@alexandriahayse this thread makes me happy as an old guy, child of mixed parentage with lots of scars from such a past
@BrandonT 6/& final
But unfortunately, churches tend to become their own little kingdoms, focused on serving their own needs or advancing their own agendas at the expense of others—Not all, but most.
I stayed because I felt God asking me to help create the church intended & not the one I inherited.
And it’s a pain in the ass (modern translation of thorn in the flesh, right?) church people are the worst—but I stay for the sake of those needing justice, hope & for those who catch that passion.
And, One for all
When a community of faith (or a community united around any value/idea/vision) puts their individual talents, networks and resources together, they can accomplish so much more.
& this is the intended purpose, in my mind, for the church: to be a collective force for good, justice, hope & Peace within local communities—and the more unity that can take place across a community (state, region...world) among different groups, the greater the potential impact.
And that said, those smaller communities of faith benefit from knowledge of and relationship to other, similar home-based communities.
Working with small churches across international communities, as well as small churches in USA, we’ve seen that Isolation is a place where unhealth can thrive—usually through unhealthy leaders. Being known and knowing others provides a way for wholeness and integrity of character if all can act and contribute within the same value structure.
So, all for one:
The benefits of relationship, community, the collective care & encouragement that a true-loving group can provide is important. That doesn’t have to happen within the four walls of a place with a cross on the wall and a licensed minister, alter and a set schedule of worship or other meetings. That can take place (as it often does most effectively throughout history and around the world today) in sincere, home-based communities.
I’m a Theological offspring - 4th gen pastor who wanted absolutely nothing to do with church or ministry. I know (as I think most here agree) “church” (local congregation to denomination) is not necessary for salvation, and these days may more often wreck someone’s faith than build it.
Cliché alert: all for one and one for all
@BrandonT I’m going to take a stab at answering a good, if not central, question among those that are deconstructing faith.
(Disclaimer up front: I do not feel my answer is authoritative and I won’t attempt to defend my simple thoughts in a text debate; text is such a difficult place for sincere, respective dialogue, so if anyone disagrees or has another angle, let’s set a time for an appear.in call and I’d be happy to listen and learn as well as contribute.) 1/?
Hey @mike during the interview with Jennifer Knapp, you reference your favorite definition of sin—do you have the reference for that definition?
@Haiko I find the young adults we serve in Europe & Middle East have a hard time deconstructing their faith; so rather than struggle to reform faith, abandoning quietly is easier (decline in Europe is well known, but there is a scandalous rise of atheism in Middle East recently).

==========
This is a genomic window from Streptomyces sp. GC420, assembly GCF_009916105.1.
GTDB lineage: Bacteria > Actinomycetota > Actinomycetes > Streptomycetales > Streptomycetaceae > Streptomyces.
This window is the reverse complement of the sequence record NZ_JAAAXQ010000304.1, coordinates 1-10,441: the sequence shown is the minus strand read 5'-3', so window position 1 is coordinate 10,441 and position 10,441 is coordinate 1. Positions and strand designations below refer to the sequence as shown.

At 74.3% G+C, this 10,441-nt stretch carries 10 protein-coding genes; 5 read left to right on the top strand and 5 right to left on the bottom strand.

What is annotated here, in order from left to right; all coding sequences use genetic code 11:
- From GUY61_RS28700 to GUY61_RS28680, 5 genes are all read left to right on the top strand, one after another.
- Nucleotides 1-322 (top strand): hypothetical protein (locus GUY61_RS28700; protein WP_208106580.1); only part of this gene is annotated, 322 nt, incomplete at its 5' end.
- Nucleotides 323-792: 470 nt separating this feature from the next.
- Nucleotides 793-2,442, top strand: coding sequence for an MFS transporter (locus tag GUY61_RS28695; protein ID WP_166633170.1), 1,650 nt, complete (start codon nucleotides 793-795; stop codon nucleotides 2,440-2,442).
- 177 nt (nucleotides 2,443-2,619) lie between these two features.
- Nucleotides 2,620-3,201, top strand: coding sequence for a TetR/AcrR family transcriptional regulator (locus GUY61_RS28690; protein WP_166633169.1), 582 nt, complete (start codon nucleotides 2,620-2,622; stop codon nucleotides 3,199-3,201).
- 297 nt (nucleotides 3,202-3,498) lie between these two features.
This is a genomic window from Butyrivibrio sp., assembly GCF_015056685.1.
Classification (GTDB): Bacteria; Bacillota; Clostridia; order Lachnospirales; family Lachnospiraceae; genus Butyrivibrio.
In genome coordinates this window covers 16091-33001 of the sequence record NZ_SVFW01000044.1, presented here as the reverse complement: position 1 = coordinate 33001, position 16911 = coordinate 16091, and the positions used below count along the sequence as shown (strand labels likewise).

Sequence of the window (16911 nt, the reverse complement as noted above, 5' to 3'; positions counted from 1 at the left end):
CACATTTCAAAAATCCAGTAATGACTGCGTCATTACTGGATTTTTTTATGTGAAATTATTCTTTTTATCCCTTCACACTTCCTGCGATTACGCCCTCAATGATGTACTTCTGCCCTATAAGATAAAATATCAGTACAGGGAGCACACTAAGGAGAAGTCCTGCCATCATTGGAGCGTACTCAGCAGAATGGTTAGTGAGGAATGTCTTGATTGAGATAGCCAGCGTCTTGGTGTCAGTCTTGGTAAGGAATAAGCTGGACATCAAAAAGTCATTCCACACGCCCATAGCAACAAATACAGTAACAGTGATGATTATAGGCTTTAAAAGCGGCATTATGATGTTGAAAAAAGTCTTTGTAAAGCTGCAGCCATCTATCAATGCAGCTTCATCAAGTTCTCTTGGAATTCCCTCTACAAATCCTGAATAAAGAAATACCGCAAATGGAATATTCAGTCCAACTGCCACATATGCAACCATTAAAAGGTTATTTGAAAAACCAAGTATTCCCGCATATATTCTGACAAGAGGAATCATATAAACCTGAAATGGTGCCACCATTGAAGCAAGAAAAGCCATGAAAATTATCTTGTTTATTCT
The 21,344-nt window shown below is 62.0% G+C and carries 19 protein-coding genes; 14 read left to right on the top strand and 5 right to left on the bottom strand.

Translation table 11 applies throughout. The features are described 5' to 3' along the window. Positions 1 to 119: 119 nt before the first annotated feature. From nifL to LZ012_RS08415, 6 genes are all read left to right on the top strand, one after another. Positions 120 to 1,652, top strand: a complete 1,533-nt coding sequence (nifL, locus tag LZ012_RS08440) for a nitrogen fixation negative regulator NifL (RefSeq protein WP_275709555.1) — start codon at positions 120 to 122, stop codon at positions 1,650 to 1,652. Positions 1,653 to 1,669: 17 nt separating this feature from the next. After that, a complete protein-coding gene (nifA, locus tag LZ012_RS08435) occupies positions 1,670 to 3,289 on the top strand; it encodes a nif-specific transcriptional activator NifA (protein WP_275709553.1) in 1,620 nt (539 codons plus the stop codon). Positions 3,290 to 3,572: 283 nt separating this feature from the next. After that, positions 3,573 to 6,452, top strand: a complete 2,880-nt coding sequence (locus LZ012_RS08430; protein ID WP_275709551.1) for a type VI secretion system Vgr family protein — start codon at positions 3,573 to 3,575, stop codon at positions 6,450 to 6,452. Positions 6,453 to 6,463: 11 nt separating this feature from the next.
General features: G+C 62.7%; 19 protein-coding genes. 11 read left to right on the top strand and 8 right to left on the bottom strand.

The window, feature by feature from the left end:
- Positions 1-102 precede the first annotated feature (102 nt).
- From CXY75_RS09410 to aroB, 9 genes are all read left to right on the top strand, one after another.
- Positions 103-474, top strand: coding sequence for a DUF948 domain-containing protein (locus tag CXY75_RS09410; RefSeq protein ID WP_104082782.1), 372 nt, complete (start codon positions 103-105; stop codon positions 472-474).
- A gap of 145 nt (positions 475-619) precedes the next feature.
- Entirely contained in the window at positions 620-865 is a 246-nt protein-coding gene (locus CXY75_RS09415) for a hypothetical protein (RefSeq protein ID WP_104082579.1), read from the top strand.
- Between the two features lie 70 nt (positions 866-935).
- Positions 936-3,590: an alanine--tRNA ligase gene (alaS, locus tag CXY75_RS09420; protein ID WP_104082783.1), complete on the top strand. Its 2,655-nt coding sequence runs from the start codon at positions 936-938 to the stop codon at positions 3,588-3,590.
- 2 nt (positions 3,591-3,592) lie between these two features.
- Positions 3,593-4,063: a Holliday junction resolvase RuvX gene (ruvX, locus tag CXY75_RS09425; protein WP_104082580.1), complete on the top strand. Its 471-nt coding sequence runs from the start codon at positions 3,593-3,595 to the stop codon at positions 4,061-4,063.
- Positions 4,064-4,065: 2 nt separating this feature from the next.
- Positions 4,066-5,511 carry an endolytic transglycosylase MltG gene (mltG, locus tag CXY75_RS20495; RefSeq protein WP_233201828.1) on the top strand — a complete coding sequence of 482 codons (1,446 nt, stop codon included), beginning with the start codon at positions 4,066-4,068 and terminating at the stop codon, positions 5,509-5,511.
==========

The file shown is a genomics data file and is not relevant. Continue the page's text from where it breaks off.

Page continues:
While faith is very much a society institution, it is tightly maintained within the family units. So the natural tension w/family through deconstruction process is debilitating in these cultures & current economies)
@vishnu while quickly talking to my 18-year old son about Mastadon, I said, “the liturgists are an important group trying to rescue faith in Jesus from what the church has made it, restoring the good to all people”
It actually dovetails into other conversations we hope to be having with him in the next couple months 🤞🙏
@Ken a concluding thought from A’, “...even when we know things by God’s Spirit, none but his Spirit truly knows them.”
I found great intellectual & faith challenges in both books and grateful that I read them together.
Any books from different eras/perspectives that you’d recommend reading together?
...A’ writes, “they are in love with their own opinions, not because they are true, but because they are their own. If this were not so, they would have equal respect for the opinions of others, provided they were consistent with the truth...
A’ continues, “...It appeals me, because even if their explanation is the right one, the arbitrary assurance with which they insist upon it springs from presumption, not from knowledge. It is the child of arrogance, not of true vision...”
@Ken ...B’ comes to faith early through parents influence, pursues meaning by diving deep into exploring & serving his faith, and is essentially kicked out of orthodox Christianity by critics for wrestling with many of the same questions as A’...
A’s confessions are dense and repetitive, not sure he was looking for dialogue; whereas B’ writes with intentional space, as if to invite you to have room to add to his thoughts and questions...
1600 years separate my January reading authors: (A)ugustine & (B)ell each wrestle w/theology & philosopy especially to understand mysteries of eternity...
...A’ came from scandalous youth while pursuing lust & meaning in various popular philosophies, credits his faithful mothers prayers for his conversion, overcame critics as he questioned their accepted thought, and founded much of orthodox Christianity...
broken. pastor who questioned black-&-white foundations to find God’s grace abounds in the gray. learning & serving globabally from Cairo, Egypt.
This is an instance for folks who follow The Liturgists Podcast, The Alien Podcast, and other things The Liturgists create.